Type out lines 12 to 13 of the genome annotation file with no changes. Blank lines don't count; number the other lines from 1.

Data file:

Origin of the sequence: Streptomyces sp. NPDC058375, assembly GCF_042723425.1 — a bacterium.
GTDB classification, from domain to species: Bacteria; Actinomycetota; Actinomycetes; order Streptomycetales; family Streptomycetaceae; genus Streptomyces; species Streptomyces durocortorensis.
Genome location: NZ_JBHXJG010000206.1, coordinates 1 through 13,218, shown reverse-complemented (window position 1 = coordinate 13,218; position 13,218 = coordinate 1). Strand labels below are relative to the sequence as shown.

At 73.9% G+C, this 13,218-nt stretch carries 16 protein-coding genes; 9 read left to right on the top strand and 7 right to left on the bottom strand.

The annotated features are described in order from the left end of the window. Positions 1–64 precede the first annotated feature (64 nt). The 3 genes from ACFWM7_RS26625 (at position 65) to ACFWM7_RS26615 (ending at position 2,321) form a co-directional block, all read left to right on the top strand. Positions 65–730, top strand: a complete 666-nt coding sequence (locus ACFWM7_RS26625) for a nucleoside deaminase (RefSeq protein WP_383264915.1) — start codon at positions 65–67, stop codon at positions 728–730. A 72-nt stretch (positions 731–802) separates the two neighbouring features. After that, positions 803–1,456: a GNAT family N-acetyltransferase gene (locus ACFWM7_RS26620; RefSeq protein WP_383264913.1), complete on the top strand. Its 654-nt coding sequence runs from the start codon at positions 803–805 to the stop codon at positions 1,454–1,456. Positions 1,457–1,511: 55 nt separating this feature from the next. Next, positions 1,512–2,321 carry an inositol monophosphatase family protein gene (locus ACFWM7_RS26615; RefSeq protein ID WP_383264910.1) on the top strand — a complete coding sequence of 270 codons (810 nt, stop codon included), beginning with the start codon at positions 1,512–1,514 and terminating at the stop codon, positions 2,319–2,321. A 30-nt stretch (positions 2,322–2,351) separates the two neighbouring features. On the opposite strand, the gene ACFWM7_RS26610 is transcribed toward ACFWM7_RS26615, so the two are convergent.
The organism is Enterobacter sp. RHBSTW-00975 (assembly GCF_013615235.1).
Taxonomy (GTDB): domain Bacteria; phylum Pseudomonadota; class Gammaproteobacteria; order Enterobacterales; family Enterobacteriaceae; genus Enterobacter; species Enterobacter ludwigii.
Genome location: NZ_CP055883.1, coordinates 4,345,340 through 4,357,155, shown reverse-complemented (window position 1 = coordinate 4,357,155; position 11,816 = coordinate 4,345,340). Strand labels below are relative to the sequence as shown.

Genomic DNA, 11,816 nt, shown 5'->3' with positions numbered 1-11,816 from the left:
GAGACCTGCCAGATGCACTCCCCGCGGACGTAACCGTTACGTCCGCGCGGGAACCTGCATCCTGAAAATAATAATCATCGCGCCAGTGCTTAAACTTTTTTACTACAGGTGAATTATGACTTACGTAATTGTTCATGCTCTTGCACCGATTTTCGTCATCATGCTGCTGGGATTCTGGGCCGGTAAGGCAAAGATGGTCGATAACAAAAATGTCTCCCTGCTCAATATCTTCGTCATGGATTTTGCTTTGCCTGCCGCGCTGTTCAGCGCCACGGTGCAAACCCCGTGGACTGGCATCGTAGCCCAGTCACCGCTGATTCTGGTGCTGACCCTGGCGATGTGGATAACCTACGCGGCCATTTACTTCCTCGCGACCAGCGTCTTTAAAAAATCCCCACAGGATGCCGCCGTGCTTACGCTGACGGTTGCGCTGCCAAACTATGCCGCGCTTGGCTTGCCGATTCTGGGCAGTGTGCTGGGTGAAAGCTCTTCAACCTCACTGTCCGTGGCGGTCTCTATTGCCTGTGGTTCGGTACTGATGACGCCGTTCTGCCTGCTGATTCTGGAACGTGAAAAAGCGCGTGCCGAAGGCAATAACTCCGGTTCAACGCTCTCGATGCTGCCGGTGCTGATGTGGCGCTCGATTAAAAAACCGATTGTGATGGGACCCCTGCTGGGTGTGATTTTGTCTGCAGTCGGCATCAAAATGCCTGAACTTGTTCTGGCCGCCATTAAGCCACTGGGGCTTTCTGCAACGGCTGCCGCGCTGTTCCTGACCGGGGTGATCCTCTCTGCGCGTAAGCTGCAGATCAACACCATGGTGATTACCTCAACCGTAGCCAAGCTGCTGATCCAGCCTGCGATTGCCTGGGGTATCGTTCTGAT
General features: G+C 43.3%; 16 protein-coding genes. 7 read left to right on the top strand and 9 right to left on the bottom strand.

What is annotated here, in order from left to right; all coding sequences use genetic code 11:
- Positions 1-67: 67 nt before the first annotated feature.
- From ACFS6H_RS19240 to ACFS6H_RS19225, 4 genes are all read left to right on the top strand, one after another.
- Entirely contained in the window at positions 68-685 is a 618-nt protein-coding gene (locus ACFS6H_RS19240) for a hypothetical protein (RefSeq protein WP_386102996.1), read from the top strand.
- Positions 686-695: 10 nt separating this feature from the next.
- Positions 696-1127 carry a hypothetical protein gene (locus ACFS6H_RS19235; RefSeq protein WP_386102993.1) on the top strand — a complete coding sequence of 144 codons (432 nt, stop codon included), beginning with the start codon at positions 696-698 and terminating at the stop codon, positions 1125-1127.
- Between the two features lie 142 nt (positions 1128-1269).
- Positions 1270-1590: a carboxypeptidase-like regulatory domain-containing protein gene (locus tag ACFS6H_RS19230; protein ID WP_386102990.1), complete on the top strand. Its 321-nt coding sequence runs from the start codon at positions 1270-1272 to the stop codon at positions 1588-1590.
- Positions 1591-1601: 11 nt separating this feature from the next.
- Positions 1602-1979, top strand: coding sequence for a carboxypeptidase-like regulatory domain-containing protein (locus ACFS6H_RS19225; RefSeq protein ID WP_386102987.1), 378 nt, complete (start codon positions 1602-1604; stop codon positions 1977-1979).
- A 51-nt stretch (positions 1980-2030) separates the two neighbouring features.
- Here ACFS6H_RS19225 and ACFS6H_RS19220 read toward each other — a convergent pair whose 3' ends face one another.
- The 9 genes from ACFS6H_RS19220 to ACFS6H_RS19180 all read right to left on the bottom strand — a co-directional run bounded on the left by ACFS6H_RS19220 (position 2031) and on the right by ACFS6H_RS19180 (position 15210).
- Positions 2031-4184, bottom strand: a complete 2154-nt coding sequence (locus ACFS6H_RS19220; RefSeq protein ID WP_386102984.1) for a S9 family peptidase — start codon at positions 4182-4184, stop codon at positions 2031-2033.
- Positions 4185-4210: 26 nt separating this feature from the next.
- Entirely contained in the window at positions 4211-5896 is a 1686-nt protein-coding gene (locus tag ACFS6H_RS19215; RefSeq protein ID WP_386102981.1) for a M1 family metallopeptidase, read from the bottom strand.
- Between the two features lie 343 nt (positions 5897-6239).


What is annotated here, in order from left to right; all coding sequences use genetic code 11:
- Positions 1-67: 67 nt before the first annotated feature.